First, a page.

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    New design for Weymouth’s Fore River Bridge gets mixed reception

    for South - 16sofore - On Feb. 9, state transportation officials held a public hearing in Weymouth and unveiled this proposed architectural design for the Fore River Bridge. The renderings were created by Rosales + Partners, a Boston-based architectural firm. (Rosales + Partners)
    Rosales + Partners
    An architectural rendering shows the proposed new Fore River Bridge, a vertical-lift design with a pair of tall towers.

    WEYMOUTH - What will the new Fore River Bridge look like?

    The structure envisioned by the Massachusetts Department of Transportation is a large, vertical-lift bridge with boxy, rectangular steel towers reaching almost 300 feet high, and a midsection that moves up and down to allow tall tankers and barges to pass underneath. At night, soft blue lighting would highlight the bridge, and the two towers would appear as reflections on the surface of the Fore River.

    But many South Shore residents don’t share that vision. When state transportation officials unveiled pictures of their newly designed bridge at a public hearing last Thursday, residents and local officials did not seem impressed.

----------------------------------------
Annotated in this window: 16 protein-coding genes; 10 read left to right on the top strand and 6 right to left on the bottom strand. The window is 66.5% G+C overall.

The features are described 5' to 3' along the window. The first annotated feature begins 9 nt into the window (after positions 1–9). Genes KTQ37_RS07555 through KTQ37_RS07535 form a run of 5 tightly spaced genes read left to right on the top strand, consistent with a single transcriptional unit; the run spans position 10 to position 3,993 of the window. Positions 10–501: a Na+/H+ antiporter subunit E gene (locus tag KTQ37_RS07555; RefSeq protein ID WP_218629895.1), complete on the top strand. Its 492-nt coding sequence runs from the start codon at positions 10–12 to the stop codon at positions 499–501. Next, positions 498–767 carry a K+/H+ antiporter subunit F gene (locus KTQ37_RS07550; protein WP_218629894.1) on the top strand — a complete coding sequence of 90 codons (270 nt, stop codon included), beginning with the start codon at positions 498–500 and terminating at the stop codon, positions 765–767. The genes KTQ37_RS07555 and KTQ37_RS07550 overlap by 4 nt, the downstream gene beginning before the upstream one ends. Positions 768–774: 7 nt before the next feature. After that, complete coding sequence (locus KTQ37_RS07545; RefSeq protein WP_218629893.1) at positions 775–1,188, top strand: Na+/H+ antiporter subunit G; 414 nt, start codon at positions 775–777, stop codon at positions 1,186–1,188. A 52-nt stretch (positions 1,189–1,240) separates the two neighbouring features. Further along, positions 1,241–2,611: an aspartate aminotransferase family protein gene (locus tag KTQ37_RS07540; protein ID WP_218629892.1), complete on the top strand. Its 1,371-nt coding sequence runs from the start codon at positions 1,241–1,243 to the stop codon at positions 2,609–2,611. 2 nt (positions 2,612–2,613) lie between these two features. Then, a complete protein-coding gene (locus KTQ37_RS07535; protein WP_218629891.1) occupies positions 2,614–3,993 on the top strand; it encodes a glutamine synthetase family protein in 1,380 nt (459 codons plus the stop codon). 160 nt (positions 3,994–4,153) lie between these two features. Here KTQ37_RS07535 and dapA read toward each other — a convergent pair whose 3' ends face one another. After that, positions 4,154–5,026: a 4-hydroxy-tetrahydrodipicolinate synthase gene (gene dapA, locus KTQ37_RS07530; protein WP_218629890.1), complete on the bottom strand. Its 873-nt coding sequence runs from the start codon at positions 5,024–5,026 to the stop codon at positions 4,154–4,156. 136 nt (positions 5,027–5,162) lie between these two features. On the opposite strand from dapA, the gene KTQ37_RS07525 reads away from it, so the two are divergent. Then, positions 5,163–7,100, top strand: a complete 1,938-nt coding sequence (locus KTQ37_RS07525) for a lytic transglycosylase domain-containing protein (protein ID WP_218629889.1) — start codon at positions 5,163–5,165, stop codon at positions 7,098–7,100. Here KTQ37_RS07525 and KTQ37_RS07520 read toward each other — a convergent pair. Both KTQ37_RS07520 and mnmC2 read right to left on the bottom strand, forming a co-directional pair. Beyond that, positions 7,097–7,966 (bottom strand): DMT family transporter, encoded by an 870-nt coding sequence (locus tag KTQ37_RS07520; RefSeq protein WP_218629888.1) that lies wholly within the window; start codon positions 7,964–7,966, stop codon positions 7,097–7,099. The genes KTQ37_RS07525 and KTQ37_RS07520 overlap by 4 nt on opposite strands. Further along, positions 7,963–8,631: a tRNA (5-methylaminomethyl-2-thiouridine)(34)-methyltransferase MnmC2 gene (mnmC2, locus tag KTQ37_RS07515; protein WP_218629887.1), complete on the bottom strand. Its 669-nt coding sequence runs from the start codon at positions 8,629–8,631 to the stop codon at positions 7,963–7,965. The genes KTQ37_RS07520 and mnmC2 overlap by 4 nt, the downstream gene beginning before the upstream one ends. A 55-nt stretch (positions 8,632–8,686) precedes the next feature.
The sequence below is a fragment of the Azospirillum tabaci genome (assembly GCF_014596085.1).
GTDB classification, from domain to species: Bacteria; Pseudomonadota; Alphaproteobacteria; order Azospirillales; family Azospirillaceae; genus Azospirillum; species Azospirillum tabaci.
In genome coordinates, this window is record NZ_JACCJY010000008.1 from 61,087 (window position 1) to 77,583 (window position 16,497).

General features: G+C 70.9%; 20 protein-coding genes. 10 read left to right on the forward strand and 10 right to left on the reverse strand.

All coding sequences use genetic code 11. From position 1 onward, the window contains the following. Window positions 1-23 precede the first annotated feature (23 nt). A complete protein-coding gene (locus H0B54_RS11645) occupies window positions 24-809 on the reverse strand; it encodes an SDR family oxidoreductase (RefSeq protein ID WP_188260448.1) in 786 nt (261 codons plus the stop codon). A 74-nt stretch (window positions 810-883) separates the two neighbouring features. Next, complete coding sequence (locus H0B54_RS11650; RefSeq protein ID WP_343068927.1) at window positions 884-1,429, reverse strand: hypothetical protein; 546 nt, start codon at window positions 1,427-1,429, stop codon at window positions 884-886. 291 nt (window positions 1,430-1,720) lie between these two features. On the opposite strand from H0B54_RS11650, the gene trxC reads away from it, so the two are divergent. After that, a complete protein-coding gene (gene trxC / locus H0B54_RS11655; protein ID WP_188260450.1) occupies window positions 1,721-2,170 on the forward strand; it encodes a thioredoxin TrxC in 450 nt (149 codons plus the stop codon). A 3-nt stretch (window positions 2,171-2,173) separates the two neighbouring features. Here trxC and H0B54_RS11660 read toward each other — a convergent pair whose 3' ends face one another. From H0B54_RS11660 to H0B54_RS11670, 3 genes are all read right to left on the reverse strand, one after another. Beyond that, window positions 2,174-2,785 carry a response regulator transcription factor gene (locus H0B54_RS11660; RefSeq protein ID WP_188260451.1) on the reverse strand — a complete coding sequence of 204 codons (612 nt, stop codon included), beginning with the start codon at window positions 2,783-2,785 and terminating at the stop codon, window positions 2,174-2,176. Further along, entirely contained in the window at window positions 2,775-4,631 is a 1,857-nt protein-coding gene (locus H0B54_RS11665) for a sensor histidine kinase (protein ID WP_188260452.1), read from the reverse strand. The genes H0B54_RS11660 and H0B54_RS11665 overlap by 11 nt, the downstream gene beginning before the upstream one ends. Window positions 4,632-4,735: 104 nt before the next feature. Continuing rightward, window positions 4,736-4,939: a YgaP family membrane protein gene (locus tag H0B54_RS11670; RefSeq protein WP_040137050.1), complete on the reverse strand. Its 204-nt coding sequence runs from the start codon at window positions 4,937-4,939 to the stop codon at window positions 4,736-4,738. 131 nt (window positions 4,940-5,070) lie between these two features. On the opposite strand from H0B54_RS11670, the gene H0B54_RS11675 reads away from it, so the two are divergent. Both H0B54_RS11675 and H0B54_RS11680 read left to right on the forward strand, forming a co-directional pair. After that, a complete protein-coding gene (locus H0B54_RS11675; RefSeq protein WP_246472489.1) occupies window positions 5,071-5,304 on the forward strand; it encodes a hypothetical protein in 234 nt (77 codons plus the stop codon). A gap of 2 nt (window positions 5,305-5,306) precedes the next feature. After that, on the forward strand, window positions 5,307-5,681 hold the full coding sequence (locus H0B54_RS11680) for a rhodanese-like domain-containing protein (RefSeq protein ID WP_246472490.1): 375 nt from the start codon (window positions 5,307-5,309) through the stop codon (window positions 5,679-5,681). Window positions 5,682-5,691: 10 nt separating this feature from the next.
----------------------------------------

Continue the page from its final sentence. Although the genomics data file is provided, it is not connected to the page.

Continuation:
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    “It ain’t the Lenny Zakim Bridge,’’ was the observation of Braintree Mayor Joseph C. Sullivan, addressing a panel of state transportation officials at the hearing.

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    Many area residents say they want the new bridge to resemble the old, Art Deco-style bridge that spanned the Fore River from 1936 until it was demolished in 2004. That was a bascule bridge, so it operated like a drawbridge. It also had a low profile.

    The vertical-lift bridge proposed by the state would operate just like the temporary, so-called erector set bridge that spans the Fore River now.

    Tom Landers/Globe File photo/1998
    The old Fore River Bridge, as seen from the Weymouth side in this 1998 file photo.

    “I hate it, to be honest with you,’’ said Gary Peters, a Weymouth resident and spokesman for the Fore River Bridge Neighborhood Association.

    “It’s one gigantic structure that we don’t think we need,’’ said Peters.

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    Peters said the vertical-lift bridge would be more expensive to build than a bascule bridge, and the towers would be equivalent to the Statue of Liberty (305 feet), or the giant Goliath crane that once stood at the Quincy shipyard (328 feet).

    According to the Fore River Bridge project website, transportation officials chose the vertical-lift design because it will allow the shipping channel to be widened to provide more room for the ships, tankers, and other vessels passing through.

    According to Michael Verseckes, a spokesman for the state Department of Transportation, the cost would be comparable to a bascule bridge, but the vertical-lift bridge would have a longer life. Most important, the bridge would disrupt traffic less often, because more ships could pass under the bridge without having to raise it.